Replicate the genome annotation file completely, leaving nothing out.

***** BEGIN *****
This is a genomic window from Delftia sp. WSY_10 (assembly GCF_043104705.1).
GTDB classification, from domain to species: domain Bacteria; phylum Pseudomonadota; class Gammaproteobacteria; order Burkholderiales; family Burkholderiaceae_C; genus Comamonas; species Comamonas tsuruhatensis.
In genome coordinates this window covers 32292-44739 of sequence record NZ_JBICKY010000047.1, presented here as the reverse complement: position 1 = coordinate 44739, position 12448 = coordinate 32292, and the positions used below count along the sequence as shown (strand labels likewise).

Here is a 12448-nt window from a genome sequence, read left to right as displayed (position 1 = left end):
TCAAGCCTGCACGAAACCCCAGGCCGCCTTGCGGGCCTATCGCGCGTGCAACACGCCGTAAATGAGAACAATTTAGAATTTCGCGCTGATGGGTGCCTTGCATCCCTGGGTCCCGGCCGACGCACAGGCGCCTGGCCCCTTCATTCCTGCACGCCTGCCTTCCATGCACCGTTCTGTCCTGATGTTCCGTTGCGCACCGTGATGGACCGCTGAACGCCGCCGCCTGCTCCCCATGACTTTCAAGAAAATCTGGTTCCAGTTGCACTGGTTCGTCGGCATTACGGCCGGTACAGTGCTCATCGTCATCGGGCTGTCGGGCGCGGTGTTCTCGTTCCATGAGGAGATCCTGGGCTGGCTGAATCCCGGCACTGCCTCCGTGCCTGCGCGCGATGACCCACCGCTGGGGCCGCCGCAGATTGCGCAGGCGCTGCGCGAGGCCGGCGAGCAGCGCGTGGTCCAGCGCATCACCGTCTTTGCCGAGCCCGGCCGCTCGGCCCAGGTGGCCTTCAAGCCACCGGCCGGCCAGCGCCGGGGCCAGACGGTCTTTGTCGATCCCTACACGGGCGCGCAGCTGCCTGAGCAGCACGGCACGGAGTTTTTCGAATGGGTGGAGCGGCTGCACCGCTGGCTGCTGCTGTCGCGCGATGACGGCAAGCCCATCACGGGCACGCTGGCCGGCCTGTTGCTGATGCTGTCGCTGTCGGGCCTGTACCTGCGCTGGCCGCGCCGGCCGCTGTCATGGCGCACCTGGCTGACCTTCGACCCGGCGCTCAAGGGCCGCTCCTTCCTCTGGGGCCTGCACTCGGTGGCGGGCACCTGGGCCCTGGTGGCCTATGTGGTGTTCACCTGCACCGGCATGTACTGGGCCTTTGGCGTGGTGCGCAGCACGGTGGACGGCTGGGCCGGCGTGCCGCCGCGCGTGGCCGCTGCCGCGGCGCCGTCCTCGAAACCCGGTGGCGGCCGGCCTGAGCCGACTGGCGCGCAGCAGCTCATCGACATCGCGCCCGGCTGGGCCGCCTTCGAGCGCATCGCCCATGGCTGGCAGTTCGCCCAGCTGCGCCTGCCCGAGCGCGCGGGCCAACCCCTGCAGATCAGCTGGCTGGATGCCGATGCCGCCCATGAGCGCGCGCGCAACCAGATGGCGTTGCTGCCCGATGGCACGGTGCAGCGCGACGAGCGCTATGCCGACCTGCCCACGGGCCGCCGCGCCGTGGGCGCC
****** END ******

This is a genomic window from Delftia sp. WSY_10 (assembly GCF_043104705.1).
GTDB classification, from domain to species: domain Bacteria; phylum Pseudomonadota; class Gammaproteobacteria; order Burkholderiales; family Burkholderiaceae_C; genus Comamonas; species Comamonas tsuruhatensis.
In genome coordinates this window covers 32292-44739 of sequence record NZ_JBICKY010000047.1, presented here as the reverse complement: position 1 = coordinate 44739, position 12448 = coordinate 32292, and the positions used below count along the sequence as shown (strand labels likewise).

Here is a 12448-nt window from a genome sequence, read left to right as displayed (position 1 = left end):
TCAAGCCTGCACGAAACCCCAGGCCGCCTTGCGGGCCTATCGCGCGTGCAACACGCCGTAAATGAGAACAATTTAGAATTTCGCGCTGATGGGTGCCTTGCATCCCTGGGTCCCGGCCGACGCACAGGCGCCTGGCCCCTTCATTCCTGCACGCCTGCCTTCCATGCACCGTTCTGTCCTGATGTTCCGTTGCGCACCGTGATGGACCGCTGAACGCCGCCGCCTGCTCCCCATGACTTTCAAGAAAATCTGGTTCCAGTTGCACTGGTTCGTCGGCATTACGGCCGGTACAGTGCTCATCGTCATCGGGCTGTCGGGCGCGGTGTTCTCGTTCCATGAGGAGATCCTGGGCTGGCTGAATCCCGGCACTGCCTCCGTGCCTGCGCGCGATGACCCACCGCTGGGGCCGCCGCAGATTGCGCAGGCGCTGCGCGAGGCCGGCGAGCAGCGCGTGGTCCAGCGCATCACCGTCTTTGCCGAGCCCGGCCGCTCGGCCCAGGTGGCCTTCAAGCCACCGGCCGGCCAGCGCCGGGGCCAGACGGTCTTTGTCGATCCCTACACGGGCGCGCAGCTGCCTGAGCAGCACGGCACGGAGTTTTTCGAATGGGTGGAGCGGCTGCACCGCTGGCTGCTGCTGTCGCGCGATGACGGCAAGCCCATCACGGGCACGCTGGCCGGCCTGTTGCTGATGCTGTCGCTGTCGGGCCTGTACCTGCGCTGGCCGCGCCGGCCGCTGTCATGGCGCACCTGGCTGACCTTCGACCCGGCGCTCAAGGGCCGCTCCTTCCTCTGGGGCCTGCACTCGGTGGCGGGCACCTGGGCCCTGGTGGCCTATGTGGTGTTCACCTGCACCGGCATGTACTGGGCCTTTGGCGTGGTGCGCAGCACGGTGGACGGCTGGGCCGGCGTGCCGCCGCGCGTGGCCGCTGCCGCGGCGCCGTCCTCGAAACCCGGTGGCGGCCGGCCTGAGCCGACTGGCGCGCAGCAGCTCATCGACATCGCGCCCGGCTGGGCCGCCTTCGAGCGCATCGCCCATGGCTGGCAGTTCGCCCAGCTGCGCCTGCCCGAGCGCGCGGGCCAACCCCTGCAGATCAGCTGGCTGGATGCCGATGCCGCCCATGAGCGCGCGCGCAACCAGATGGCGTTGCTGCCCGATGGCACGGTGCAGCGCGACGAGCGCTATGCCGACCTGCCCACGGGCCGCCGCGCCGTGGGCGCC